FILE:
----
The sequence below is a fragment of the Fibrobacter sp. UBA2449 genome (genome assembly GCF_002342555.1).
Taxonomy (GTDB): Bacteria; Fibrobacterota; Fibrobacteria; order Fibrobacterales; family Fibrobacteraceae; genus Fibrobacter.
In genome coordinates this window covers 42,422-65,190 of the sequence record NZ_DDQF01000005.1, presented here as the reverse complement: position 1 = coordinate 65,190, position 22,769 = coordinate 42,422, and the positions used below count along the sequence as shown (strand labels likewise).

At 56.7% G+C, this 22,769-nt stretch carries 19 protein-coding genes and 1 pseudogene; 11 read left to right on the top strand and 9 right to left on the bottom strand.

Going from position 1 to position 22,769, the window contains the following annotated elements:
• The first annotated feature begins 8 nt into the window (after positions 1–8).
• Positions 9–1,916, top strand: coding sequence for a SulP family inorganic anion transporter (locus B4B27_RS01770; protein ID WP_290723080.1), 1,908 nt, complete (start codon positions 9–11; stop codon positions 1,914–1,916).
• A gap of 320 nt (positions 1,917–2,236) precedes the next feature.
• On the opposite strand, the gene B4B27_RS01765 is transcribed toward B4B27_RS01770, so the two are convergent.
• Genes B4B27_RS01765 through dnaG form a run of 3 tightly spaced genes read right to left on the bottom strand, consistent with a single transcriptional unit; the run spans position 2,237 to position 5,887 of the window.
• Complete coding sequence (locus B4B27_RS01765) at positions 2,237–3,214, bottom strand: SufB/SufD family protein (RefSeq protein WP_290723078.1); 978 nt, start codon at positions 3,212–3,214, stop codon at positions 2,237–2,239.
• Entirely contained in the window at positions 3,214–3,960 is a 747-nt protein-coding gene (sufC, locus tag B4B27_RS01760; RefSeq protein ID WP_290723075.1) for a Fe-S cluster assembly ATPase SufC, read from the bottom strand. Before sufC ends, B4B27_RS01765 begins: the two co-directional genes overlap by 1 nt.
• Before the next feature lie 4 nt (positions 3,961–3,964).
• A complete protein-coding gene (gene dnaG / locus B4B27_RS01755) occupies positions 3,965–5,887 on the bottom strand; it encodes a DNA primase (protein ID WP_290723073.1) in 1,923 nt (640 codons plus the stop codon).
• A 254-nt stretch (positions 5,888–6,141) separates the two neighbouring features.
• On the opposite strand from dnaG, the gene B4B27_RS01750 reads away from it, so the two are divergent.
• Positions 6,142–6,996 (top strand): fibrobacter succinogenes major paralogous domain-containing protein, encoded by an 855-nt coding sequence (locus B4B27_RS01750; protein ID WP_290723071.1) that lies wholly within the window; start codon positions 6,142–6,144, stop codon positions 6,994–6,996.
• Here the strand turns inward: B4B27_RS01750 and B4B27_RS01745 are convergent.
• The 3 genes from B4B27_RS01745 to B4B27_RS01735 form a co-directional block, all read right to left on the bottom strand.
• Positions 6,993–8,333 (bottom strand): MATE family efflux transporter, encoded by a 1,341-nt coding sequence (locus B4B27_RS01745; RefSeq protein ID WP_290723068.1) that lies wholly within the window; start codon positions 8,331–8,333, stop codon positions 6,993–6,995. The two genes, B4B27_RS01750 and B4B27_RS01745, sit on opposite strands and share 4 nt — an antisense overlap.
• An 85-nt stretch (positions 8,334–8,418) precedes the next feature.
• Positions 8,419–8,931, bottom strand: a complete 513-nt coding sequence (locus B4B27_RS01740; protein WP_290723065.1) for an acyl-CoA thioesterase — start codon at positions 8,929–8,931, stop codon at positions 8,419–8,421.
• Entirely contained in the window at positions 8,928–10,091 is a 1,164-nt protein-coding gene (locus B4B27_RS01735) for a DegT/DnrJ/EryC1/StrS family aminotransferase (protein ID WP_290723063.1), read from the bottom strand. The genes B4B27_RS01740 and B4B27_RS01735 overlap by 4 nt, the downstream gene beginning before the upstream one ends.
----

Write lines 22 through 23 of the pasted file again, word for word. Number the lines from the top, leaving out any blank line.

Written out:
• Positions 8,419–8,931, bottom strand: a complete 513-nt coding sequence (locus B4B27_RS01740; protein WP_290723065.1) for an acyl-CoA thioesterase — start codon at positions 8,929–8,931, stop codon at positions 8,419–8,421.
• Entirely contained in the window at positions 8,928–10,091 is a 1,164-nt protein-coding gene (locus B4B27_RS01735) for a DegT/DnrJ/EryC1/StrS family aminotransferase (protein ID WP_290723063.1), read from the bottom strand. The genes B4B27_RS01740 and B4B27_RS01735 overlap by 4 nt, the downstream gene beginning before the upstream one ends.